Memorial University’s new Student Code of Conduct is effective May 12, 2014.
The code reflects the expectation that students will conduct themselves in compliance with university regulations and policies, departmental policies, and federal, provincial and municipal laws, as well as codes of ethics that govern students who are members of regulated professions.
The code outlines behavior which the university considers to be non-academic misconduct offences, and the range of remedies and/or penalties which may be imposed. Academic misconduct is governed by the Memorial University Calendar and other university policies.
With this new code, Memorial focuses on the principles of restorative justice and informal resolution, whenever possible, and includes various university units as part of the informal resolution of minor incidents. The code’s overall focus is on student health and safety, with an aim to deal with issues in a timely manner. Offences within the code have been expanded to include behaviour such as bullying, hazing, intimidation and conduct through social media.
“I’m very excited to be coming in at the beginning of the new Student Code of Conduct,” said Heather Tobin, co-ordinator, Student Code of Conduct. “This innovative approach allows opportunities for students to take responsibility for their actions as well as gain insight into how their behaviours may affect others or themselves. Working with restorative justice principles requires a balancing act of accountability and support to ensure effective resolutions for the parties involved. An education campaign will begin in the spring/summer semesters to provide opportunities to become informed about the new Student Code of Conduct.”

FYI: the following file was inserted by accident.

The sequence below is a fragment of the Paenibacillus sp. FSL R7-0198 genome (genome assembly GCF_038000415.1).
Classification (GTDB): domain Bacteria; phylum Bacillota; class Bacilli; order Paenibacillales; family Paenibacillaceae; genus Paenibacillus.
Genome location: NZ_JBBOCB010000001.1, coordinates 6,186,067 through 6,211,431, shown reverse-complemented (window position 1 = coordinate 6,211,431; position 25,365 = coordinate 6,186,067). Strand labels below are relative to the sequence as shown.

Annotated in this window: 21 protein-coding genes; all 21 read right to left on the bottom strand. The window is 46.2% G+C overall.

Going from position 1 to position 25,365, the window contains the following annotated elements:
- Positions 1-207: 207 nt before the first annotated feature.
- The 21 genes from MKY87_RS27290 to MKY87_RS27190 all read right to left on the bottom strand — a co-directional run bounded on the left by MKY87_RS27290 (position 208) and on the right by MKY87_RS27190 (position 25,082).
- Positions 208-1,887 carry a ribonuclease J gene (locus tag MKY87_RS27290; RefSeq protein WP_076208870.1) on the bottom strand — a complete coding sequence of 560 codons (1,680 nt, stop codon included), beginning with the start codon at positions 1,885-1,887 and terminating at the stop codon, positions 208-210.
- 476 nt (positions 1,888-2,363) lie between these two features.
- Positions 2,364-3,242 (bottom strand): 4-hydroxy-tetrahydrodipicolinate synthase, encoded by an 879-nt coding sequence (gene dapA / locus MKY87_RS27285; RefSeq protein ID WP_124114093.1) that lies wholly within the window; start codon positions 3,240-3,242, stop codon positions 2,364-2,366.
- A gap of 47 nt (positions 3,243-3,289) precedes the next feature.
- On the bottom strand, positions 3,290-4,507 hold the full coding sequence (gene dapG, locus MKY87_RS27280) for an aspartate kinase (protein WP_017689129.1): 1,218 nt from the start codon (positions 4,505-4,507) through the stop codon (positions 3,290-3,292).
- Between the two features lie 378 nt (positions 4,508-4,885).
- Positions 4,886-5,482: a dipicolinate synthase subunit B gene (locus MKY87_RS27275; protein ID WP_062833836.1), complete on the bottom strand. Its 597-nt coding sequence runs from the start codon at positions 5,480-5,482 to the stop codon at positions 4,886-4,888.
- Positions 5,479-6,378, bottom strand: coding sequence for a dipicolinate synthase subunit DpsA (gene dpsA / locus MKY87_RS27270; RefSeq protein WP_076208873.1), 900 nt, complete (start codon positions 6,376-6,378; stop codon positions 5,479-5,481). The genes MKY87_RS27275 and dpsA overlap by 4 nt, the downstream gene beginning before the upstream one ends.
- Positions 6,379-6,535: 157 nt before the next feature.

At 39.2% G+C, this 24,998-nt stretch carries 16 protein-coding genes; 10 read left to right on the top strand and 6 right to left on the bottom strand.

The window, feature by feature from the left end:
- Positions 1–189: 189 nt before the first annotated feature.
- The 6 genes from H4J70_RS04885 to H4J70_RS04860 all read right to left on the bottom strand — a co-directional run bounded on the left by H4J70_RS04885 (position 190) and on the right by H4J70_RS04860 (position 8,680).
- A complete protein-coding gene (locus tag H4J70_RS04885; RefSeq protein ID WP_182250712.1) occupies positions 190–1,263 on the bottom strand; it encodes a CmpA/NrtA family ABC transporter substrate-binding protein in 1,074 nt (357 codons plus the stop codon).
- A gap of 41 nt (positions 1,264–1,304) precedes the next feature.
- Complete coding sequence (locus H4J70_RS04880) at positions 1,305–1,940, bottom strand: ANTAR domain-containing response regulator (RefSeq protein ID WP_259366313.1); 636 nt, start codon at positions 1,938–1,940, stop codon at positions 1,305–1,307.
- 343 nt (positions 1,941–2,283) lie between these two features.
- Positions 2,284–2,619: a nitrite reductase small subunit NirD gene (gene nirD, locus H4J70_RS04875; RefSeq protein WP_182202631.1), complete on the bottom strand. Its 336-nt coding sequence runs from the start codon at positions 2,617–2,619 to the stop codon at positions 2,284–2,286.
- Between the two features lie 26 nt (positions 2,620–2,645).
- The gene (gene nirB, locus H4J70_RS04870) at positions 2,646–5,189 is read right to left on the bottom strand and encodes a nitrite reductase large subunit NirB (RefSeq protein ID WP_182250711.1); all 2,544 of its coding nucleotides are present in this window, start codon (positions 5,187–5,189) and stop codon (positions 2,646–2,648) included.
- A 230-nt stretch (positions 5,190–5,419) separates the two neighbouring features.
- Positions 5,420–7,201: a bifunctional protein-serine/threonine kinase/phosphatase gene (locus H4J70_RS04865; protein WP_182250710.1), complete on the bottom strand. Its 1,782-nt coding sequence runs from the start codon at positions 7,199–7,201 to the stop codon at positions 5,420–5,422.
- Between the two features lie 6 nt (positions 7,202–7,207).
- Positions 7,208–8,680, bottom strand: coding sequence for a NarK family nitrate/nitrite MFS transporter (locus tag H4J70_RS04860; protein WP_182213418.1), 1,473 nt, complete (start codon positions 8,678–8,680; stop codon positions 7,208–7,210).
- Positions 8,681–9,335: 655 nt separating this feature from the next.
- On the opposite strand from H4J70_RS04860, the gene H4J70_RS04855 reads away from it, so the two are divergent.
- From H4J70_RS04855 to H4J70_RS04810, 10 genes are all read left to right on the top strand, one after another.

The revised and newly named Student Code of Conduct is the result of significant examination of best practices across Canadian universities, and extensive consultation with stakeholders, including faculty, staff, student unions and the entire university community.
“During the consultation process concerning this new code, it was clear that the community favours a framework of rights and responsibilities to guide our treatment of students,” said Dr. Cecilia Reynolds, deputy provost (students) and associate vice-president (academic) undergraduate studies. “Students should be encouraged to learn from any mistakes they might make while at Memorial. We also need to be clear about the parameters of expected behaviour and the consequences of moving outside of those expectations.”
The former Code of Student Conduct was established in 2006, with its original version named Disciplinary Procedures for Students. In 2010, a Student Safety and Security assessment review conducted by the consulting firm Margolis Healy recommended, among other things, that the Code of Student Conduct be revised. As a result of this recommendation, along with apparent ongoing issues with the code, work began to revise the Code of Student Conduct.
The new Student Code of Conduct was endorsed by Senate at its Sept. 10, 2013, meeting and was approved by the Vice-Presidents Council for forwarding to the Board of Regents on Oct. 8, 2013. The Board of Regents approved the code at their meeting on Oct. 24, 2013.
More information about the Student Code of Conduct is online.